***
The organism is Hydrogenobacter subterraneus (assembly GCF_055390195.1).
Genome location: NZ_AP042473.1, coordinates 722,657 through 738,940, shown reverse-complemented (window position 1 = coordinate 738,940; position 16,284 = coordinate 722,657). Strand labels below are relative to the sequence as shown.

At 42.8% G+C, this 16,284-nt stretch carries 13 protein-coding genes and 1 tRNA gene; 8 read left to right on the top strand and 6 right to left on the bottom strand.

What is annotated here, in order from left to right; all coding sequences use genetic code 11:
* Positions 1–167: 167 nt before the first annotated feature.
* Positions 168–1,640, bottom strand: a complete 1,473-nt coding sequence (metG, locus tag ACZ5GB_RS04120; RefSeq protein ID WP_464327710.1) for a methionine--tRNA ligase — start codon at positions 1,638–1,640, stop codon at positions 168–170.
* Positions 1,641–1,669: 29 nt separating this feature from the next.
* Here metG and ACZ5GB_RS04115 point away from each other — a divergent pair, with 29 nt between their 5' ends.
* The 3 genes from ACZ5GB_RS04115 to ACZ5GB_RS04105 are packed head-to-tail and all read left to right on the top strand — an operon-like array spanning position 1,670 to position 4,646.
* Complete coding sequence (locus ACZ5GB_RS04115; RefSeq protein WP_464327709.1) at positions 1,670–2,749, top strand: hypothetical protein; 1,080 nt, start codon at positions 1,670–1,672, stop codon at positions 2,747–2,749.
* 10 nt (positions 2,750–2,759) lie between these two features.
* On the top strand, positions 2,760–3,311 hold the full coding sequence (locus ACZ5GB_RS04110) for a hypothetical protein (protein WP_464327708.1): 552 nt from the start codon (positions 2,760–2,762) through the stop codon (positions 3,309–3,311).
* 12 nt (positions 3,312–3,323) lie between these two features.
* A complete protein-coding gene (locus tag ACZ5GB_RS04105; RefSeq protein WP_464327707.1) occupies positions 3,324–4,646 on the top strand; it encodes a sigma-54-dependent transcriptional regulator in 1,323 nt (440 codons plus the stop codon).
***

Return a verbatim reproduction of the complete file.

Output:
The organism is Hydrogenobacter subterraneus (assembly GCF_055390195.1).
Genome location: NZ_AP042473.1, coordinates 722,657 through 738,940, shown reverse-complemented (window position 1 = coordinate 738,940; position 16,284 = coordinate 722,657). Strand labels below are relative to the sequence as shown.

At 42.8% G+C, this 16,284-nt stretch carries 13 protein-coding genes and 1 tRNA gene; 8 read left to right on the top strand and 6 right to left on the bottom strand.

What is annotated here, in order from left to right; all coding sequences use genetic code 11:
* Positions 1–167: 167 nt before the first annotated feature.
* Positions 168–1,640, bottom strand: a complete 1,473-nt coding sequence (metG, locus tag ACZ5GB_RS04120; RefSeq protein ID WP_464327710.1) for a methionine--tRNA ligase — start codon at positions 1,638–1,640, stop codon at positions 168–170.
* Positions 1,641–1,669: 29 nt separating this feature from the next.
* Here metG and ACZ5GB_RS04115 point away from each other — a divergent pair, with 29 nt between their 5' ends.
* The 3 genes from ACZ5GB_RS04115 to ACZ5GB_RS04105 are packed head-to-tail and all read left to right on the top strand — an operon-like array spanning position 1,670 to position 4,646.
* Complete coding sequence (locus ACZ5GB_RS04115; RefSeq protein WP_464327709.1) at positions 1,670–2,749, top strand: hypothetical protein; 1,080 nt, start codon at positions 1,670–1,672, stop codon at positions 2,747–2,749.
* 10 nt (positions 2,750–2,759) lie between these two features.
* On the top strand, positions 2,760–3,311 hold the full coding sequence (locus ACZ5GB_RS04110) for a hypothetical protein (protein WP_464327708.1): 552 nt from the start codon (positions 2,760–2,762) through the stop codon (positions 3,309–3,311).
* 12 nt (positions 3,312–3,323) lie between these two features.
* A complete protein-coding gene (locus tag ACZ5GB_RS04105; RefSeq protein WP_464327707.1) occupies positions 3,324–4,646 on the top strand; it encodes a sigma-54-dependent transcriptional regulator in 1,323 nt (440 codons plus the stop codon).